I’ve written before about Mesaba Co-op Park near Cherry, the cooperative recreational facility built by Iron Range workers in the 1920s. Mesaba Park holds its annual midsummer festival this weekend. Cindy Kujala of the Hometown Focus in Virginia, Minnesota, compiled a historical column on Mesaba Park in a recent edition. You should read the whole thing, but you might enjoy some of the excerpts, which are shared below.
We’ve spoken here of the unique role of Finnish immigrants in the history of the Iron Range, which was central to the foundation of the Park by Finnish workers. This was reprinted in the story from a Mesaba Co-op Park book:
Anti-Finnish sentiment served to reinforce Finnish strength as a community. Finnish social clubs, drama groups, athletic associations and educational clubs flourished. Consumers’ co-operative stores and farmers’ co-operative producers associations expanded and prospered. Finn Halls, that extraordinary institution of Finnish immigrant life that served as cultural, associational and political centers, sprang up in every community. Still, the Finns felt the need for a larger meeting area. An area to meet recreational needs, an area where the summer festivals could be held. Traditional in Finland where it was observed particularly on mid-summer’s night with festivities, dancing and great bonfires, the “Kesäjuhla” or summer festival had already become a Finnish-American tradition as well. The first festival on the Range was held in Virginia in 1906. The Finns, however, still remembered the strike years when the presence of Finns at public grounds was frowned upon and, in fact, it was not uncommon to find signs declaring NO INDIANS OR FINNS ALLOWED.
The history of Mesaba Park illuminates a distinct Finnish working-class culture in northern Minnesota, Wisconsin and Michigan that was oriented towards ties of kinship and ethnicity rather than toward individualism. In a landscape where distant people, corporations, bosses and politicians had control of their lives, working people sought security and survival through a network of family ties and community relationships. In their efforts to make ends meet, raising families and building community, they also included protests, strikes and attempts to organize their ranks. It was the generation that matured just before the Great Depression who worked to achieve a higher standard of living and security for their members. It was in halls and places like Mesaba Park that immigrant communities could sustain and pass on to the next generation their culture while participating in the larger “progressive” culture.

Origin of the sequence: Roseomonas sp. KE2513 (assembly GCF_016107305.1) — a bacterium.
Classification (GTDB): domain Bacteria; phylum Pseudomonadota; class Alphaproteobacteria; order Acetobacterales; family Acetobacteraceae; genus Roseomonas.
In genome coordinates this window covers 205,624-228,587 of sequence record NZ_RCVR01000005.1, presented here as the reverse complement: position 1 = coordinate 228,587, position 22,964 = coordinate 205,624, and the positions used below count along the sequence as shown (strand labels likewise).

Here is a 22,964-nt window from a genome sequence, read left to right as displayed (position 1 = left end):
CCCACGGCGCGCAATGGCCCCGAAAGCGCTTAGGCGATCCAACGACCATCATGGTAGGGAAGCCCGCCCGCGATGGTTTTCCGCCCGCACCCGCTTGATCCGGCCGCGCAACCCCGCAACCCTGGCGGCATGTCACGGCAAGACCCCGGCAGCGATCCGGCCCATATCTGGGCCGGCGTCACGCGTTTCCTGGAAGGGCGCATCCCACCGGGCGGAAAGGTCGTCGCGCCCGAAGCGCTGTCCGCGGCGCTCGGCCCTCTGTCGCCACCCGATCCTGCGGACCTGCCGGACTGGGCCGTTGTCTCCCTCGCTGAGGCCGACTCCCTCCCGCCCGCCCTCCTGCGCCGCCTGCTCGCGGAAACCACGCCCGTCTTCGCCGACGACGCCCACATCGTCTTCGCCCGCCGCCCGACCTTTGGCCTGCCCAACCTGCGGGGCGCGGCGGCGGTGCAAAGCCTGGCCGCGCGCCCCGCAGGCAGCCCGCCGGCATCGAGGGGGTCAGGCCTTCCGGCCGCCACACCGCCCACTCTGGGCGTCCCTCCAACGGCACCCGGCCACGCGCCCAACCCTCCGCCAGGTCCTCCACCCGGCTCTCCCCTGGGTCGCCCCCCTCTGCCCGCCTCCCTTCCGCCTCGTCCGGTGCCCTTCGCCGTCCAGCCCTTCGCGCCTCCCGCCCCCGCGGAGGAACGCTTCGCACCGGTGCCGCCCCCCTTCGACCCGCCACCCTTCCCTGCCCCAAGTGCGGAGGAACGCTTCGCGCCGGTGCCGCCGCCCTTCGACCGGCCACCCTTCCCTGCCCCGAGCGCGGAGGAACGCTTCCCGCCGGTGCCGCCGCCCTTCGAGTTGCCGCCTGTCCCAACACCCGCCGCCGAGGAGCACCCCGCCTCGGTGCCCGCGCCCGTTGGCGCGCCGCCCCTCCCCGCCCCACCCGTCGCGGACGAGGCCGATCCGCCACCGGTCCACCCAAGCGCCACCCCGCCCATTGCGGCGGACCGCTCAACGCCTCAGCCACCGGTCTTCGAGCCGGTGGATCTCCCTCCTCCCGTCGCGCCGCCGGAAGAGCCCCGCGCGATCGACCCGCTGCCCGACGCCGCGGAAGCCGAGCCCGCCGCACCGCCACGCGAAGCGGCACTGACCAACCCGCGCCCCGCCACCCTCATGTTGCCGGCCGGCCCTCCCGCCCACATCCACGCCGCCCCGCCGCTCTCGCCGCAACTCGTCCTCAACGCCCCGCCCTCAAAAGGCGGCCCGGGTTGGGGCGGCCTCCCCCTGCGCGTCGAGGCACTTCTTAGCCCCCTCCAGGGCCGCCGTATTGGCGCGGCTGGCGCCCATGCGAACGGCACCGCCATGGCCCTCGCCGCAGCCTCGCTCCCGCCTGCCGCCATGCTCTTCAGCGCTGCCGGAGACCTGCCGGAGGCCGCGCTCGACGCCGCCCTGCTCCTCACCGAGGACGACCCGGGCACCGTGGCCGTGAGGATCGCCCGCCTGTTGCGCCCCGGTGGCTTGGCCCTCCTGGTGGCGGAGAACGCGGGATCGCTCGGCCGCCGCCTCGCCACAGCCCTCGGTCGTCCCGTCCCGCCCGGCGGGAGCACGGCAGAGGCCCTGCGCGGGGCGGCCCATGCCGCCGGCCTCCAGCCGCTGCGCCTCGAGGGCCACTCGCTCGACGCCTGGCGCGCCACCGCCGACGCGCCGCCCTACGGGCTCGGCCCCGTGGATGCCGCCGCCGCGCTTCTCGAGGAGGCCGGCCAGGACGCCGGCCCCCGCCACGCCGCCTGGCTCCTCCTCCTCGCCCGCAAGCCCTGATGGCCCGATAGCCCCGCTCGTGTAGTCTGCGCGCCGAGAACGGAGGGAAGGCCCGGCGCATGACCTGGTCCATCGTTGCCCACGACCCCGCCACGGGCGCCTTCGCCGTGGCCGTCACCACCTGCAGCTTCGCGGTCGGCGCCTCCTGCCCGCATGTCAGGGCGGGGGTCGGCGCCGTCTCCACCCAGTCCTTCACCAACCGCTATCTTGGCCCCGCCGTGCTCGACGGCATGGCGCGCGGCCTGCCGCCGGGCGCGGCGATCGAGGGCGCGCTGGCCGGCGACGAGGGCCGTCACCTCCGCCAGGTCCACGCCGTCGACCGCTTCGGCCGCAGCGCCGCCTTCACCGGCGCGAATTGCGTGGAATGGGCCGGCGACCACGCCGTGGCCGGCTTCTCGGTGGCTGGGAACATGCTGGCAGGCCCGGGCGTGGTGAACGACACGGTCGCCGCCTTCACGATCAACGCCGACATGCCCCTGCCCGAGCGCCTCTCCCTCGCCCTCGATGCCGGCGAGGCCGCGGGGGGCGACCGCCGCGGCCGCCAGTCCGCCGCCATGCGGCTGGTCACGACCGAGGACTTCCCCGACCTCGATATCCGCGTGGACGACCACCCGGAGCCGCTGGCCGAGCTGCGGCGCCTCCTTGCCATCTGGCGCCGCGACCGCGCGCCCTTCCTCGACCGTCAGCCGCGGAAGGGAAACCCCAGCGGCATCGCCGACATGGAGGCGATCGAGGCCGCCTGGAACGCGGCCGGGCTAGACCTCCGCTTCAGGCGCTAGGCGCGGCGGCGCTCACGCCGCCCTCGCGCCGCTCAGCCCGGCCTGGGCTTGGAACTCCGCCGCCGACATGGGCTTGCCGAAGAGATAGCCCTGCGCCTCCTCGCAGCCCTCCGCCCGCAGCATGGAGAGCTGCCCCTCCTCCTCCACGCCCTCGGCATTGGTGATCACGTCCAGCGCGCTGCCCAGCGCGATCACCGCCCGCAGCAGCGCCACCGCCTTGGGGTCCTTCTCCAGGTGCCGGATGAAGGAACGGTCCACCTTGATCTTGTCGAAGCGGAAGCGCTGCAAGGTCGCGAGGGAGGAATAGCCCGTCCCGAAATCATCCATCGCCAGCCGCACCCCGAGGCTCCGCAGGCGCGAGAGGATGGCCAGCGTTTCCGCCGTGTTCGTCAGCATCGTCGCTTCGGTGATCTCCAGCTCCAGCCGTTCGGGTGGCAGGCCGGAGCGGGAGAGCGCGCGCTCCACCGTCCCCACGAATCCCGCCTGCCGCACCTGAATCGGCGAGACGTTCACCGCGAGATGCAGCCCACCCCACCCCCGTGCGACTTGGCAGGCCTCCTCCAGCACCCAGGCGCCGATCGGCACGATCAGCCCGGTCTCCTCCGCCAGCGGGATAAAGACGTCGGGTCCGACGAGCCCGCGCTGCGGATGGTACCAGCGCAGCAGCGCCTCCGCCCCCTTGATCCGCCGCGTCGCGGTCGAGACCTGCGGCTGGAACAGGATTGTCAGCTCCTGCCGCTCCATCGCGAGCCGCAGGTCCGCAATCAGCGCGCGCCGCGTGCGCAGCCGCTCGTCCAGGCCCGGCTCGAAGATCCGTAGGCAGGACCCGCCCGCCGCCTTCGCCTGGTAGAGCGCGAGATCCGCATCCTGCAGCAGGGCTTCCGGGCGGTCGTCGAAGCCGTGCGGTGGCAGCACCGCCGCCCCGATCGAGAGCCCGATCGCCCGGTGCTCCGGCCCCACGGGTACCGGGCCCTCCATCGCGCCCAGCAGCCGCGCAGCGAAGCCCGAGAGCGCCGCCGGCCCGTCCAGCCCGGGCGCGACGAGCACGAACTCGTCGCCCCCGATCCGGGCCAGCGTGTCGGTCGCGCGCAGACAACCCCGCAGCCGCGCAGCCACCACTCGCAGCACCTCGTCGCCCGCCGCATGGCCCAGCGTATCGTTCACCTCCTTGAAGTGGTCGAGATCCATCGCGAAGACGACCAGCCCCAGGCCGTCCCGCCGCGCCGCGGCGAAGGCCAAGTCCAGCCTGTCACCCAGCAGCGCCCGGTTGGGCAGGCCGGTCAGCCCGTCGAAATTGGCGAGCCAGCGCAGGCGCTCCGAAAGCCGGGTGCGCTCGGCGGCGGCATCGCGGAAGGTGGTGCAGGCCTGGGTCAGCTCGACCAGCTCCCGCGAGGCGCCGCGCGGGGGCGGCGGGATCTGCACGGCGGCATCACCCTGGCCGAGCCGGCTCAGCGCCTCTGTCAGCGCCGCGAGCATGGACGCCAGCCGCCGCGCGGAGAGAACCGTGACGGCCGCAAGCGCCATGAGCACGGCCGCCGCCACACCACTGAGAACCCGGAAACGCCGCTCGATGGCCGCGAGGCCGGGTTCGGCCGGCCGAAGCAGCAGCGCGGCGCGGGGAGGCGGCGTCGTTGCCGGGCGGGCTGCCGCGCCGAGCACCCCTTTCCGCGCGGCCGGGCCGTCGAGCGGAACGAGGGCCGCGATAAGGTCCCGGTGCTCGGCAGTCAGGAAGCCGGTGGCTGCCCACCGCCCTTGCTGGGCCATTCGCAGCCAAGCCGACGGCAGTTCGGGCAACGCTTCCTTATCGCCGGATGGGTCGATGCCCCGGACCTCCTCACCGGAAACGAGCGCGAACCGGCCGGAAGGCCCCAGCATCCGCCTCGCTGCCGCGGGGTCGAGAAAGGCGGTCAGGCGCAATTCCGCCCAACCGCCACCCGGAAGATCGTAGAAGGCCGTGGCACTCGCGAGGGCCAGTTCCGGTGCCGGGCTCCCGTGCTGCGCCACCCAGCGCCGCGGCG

Paul Seeba sang his song “Science Fair” in the Eveleth Great Northern Radio Show about Mesaba Park, which includes references to an FBI presence on the Range. This isn’t fiction:
Although the 1930s did represent a high-water mark in unionizing and politicizing workers, the dream of the greater advancement of the working class lived on at Mesaba Park. Because of this, the Park came under attack during the hysteria of the anti-Communist McCarthy period of the 1950s. People who came to the Park were harassed by FBI agents who parked outside the gates and recorded license numbers from cars that drove in. During that period the co-op movement lost strength and some co-ops disbanded, further weakening support for the Park. Despite the climate of fear and intimidation, the Park persisted through this dark period.
Today, the park is one of few remaining cooperative parks from this area out of hundreds around the country.
|Mesaba Co-op Park, 1937|
I always like learning new things, which this article delivered. North Star Lake, site of the Mesaba Park, represents a site of geological significance.
Mesaba Park in the early post-glacial time was actually the shoreline of a large glacial lake to the south known as Glacial Lake Upham. This shallow lake was large, extending as far east as Cotton and to the south and west to Floodwood and Grand Rapids. In the present, this ancient lakebed is known as the Toivola bog basin, just to the south of the Park. North Star Lake [the lake within Mesaba Co-op Park is named for its star shape] is a remnant of this glacial lake. The lake was created when a large block of ice melted that was embedded into the shoreline.
Having grown up in places like Zim, and the scrub brush south of Eveleth, I now know that I was raised at the bottom of a lake. If you’ve ever flown into the Hibbing airport from Minneapolis you know the land I’m talking about.
As temperatures warmed from the last Ice Age the lake dried up, leaving behind swampy lowland that was teeming with game and rice. The first peoples, called Paleo-Indians in the story, moved in and lived on the land for thousands of years. Though much is unknown about these people, archeology and oral history suggests that at least some of them would become the Dakota people, whom Europeans first encountered in areas near here.
The 84th annual Juhannus (Midsummer) Festival will be held at Mesaba Co-op Park this weekend June 21-23.